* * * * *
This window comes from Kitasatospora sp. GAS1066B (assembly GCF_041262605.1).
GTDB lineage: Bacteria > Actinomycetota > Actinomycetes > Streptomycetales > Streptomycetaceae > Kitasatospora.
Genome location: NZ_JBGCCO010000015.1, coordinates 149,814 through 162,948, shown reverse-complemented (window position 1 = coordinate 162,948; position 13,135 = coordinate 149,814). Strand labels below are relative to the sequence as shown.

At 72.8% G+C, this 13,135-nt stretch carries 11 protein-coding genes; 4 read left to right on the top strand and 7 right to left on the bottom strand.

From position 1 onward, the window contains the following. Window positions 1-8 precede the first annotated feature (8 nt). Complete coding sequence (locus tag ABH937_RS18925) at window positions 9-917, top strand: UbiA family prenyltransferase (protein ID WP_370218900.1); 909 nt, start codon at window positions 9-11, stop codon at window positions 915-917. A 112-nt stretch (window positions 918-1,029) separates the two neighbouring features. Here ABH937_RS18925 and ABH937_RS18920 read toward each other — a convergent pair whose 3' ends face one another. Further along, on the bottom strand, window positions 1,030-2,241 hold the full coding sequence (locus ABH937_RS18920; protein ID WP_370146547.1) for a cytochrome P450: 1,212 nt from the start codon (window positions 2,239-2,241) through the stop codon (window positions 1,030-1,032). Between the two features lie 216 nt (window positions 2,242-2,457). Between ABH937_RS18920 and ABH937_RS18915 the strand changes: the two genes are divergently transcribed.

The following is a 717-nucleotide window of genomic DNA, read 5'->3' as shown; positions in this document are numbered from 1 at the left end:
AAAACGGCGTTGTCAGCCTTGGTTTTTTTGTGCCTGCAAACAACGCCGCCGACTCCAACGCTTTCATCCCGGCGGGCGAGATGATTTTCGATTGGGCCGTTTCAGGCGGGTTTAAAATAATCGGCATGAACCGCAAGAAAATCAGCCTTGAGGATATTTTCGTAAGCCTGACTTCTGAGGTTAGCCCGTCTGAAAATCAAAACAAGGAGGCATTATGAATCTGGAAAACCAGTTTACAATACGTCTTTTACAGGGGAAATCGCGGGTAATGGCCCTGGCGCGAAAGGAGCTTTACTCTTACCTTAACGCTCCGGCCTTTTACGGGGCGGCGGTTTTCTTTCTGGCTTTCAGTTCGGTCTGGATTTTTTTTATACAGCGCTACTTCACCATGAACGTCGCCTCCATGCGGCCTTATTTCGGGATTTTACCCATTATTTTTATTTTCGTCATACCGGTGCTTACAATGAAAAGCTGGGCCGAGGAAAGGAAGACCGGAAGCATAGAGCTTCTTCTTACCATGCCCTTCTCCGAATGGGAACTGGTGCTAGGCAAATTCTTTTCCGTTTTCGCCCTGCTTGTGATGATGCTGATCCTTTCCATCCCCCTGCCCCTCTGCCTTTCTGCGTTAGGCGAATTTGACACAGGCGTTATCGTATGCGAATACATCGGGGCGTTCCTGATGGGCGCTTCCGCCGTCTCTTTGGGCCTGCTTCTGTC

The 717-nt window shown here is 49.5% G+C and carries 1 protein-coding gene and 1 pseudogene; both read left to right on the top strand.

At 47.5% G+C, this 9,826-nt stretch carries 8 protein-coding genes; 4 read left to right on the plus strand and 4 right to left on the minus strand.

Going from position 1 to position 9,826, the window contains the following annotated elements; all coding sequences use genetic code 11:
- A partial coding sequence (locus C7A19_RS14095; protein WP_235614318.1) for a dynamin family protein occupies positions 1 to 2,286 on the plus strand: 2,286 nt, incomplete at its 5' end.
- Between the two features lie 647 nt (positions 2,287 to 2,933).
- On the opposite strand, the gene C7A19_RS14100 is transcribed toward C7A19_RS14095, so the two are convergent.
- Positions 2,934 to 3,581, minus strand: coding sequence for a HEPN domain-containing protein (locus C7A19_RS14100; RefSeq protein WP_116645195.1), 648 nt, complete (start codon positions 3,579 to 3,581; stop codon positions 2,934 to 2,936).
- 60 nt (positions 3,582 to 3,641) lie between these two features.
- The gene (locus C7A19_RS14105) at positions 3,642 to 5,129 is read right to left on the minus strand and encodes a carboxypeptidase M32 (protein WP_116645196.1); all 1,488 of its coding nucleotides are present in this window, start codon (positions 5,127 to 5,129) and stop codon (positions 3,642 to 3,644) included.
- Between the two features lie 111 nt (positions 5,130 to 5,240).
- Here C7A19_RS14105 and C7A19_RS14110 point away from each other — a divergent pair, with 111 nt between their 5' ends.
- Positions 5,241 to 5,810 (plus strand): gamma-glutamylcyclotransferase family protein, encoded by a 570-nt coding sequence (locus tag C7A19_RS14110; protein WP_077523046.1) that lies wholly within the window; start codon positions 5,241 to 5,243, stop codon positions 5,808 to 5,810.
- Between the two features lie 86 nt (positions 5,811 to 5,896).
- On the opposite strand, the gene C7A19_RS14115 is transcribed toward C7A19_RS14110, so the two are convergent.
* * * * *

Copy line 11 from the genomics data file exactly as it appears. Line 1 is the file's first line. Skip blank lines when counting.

- A partial coding sequence (locus C7A19_RS14095; protein WP_235614318.1) for a dynamin family protein occupies positions 1 to 2,286 on the plus strand: 2,286 nt, incomplete at its 5' end.